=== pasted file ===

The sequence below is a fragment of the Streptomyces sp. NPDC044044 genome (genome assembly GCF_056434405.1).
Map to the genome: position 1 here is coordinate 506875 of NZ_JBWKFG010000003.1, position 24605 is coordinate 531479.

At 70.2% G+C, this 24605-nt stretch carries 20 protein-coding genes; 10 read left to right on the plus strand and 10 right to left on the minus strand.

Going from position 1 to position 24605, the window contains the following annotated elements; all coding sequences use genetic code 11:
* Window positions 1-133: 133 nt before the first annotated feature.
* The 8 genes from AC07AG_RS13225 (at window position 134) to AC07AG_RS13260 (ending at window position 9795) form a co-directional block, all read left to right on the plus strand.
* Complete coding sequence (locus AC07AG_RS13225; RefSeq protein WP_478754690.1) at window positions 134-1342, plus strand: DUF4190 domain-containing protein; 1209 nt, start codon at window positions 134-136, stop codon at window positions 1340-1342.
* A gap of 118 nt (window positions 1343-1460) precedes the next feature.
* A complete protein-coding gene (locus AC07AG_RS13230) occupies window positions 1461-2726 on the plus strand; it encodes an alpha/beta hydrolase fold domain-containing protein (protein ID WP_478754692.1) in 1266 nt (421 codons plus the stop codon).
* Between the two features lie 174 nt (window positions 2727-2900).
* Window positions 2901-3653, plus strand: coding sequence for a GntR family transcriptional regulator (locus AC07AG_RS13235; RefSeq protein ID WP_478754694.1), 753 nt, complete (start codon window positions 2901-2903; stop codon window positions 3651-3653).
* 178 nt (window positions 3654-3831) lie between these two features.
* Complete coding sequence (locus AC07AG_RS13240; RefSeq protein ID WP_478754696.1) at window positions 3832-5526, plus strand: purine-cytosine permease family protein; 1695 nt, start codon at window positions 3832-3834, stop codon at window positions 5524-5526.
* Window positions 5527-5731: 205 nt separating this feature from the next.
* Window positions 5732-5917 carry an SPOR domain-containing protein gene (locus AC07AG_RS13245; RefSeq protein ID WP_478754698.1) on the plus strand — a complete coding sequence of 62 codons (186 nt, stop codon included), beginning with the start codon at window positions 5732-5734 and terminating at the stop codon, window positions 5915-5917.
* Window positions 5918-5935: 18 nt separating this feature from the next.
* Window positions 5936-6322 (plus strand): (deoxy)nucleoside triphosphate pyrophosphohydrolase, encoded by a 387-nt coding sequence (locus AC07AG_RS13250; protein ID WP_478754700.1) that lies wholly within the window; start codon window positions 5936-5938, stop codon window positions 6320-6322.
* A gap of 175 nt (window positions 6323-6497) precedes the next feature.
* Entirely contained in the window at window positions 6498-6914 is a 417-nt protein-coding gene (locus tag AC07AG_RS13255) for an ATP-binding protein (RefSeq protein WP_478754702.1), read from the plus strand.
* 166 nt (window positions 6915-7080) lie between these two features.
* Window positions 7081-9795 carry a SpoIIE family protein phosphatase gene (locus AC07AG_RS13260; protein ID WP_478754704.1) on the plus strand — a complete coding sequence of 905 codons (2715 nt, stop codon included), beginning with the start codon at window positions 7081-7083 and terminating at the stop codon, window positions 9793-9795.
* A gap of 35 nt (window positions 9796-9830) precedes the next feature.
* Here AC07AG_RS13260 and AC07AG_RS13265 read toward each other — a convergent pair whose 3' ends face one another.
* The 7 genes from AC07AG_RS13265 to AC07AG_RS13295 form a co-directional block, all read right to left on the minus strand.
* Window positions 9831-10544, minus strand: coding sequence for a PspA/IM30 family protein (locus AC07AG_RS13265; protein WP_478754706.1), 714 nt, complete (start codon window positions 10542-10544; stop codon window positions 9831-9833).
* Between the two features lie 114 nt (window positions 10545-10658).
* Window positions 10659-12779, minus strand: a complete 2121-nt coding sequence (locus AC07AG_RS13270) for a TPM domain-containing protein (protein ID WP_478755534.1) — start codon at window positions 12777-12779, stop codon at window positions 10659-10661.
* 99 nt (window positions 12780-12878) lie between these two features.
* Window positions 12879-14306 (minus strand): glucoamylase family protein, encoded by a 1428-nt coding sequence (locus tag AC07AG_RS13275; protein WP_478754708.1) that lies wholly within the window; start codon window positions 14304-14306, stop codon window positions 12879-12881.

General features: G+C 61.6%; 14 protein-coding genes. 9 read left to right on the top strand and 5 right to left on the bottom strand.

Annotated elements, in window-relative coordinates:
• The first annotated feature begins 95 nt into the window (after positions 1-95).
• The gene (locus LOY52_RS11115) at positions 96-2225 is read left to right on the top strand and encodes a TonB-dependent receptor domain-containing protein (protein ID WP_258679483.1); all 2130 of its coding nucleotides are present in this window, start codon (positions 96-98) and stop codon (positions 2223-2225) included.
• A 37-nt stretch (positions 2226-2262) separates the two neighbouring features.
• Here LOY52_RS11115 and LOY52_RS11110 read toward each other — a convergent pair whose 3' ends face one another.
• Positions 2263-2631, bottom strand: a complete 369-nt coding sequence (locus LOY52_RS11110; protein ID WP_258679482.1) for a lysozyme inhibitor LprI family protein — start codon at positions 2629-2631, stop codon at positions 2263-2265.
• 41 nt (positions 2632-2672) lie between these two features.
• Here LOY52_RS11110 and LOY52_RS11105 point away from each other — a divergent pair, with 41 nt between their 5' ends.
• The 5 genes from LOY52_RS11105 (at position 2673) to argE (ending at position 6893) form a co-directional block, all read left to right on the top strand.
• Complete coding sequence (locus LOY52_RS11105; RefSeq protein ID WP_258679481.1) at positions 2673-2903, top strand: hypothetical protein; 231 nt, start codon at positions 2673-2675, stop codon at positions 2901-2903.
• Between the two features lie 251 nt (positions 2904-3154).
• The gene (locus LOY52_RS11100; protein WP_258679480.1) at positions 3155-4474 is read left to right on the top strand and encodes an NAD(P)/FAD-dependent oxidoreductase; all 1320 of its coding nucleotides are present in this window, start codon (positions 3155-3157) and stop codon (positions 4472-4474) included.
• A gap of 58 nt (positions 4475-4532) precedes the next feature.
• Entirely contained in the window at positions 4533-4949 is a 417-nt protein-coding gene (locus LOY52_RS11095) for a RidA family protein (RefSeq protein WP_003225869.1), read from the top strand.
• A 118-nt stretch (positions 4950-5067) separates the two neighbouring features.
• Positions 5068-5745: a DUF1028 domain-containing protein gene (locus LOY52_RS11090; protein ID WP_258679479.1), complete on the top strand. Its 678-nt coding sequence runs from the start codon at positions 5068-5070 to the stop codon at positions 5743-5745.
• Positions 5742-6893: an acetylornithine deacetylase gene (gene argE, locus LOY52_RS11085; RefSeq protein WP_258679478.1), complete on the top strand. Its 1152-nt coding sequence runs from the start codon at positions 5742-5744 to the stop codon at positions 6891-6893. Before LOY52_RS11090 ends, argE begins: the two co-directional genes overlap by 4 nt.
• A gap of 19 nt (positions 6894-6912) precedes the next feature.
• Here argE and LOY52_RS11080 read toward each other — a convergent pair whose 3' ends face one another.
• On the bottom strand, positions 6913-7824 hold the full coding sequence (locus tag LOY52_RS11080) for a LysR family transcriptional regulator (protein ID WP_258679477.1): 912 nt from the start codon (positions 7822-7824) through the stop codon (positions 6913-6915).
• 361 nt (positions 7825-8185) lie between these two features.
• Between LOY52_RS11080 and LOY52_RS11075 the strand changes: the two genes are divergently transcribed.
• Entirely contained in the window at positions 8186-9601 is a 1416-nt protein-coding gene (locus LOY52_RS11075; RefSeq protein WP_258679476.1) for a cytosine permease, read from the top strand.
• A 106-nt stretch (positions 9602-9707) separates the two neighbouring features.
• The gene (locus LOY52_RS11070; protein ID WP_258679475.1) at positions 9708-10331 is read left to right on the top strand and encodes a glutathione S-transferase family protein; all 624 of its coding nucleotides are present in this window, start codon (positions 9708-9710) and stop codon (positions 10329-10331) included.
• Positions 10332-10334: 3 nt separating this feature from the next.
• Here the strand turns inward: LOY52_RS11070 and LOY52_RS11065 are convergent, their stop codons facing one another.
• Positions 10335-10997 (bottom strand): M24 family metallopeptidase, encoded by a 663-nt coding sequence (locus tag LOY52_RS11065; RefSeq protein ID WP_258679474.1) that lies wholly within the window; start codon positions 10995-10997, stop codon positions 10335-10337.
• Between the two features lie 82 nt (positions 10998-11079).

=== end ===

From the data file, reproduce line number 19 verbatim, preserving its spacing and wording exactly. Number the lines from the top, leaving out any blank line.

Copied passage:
* Entirely contained in the window at window positions 6498-6914 is a 417-nt protein-coding gene (locus tag AC07AG_RS13255) for an ATP-binding protein (RefSeq protein WP_478754702.1), read from the plus strand.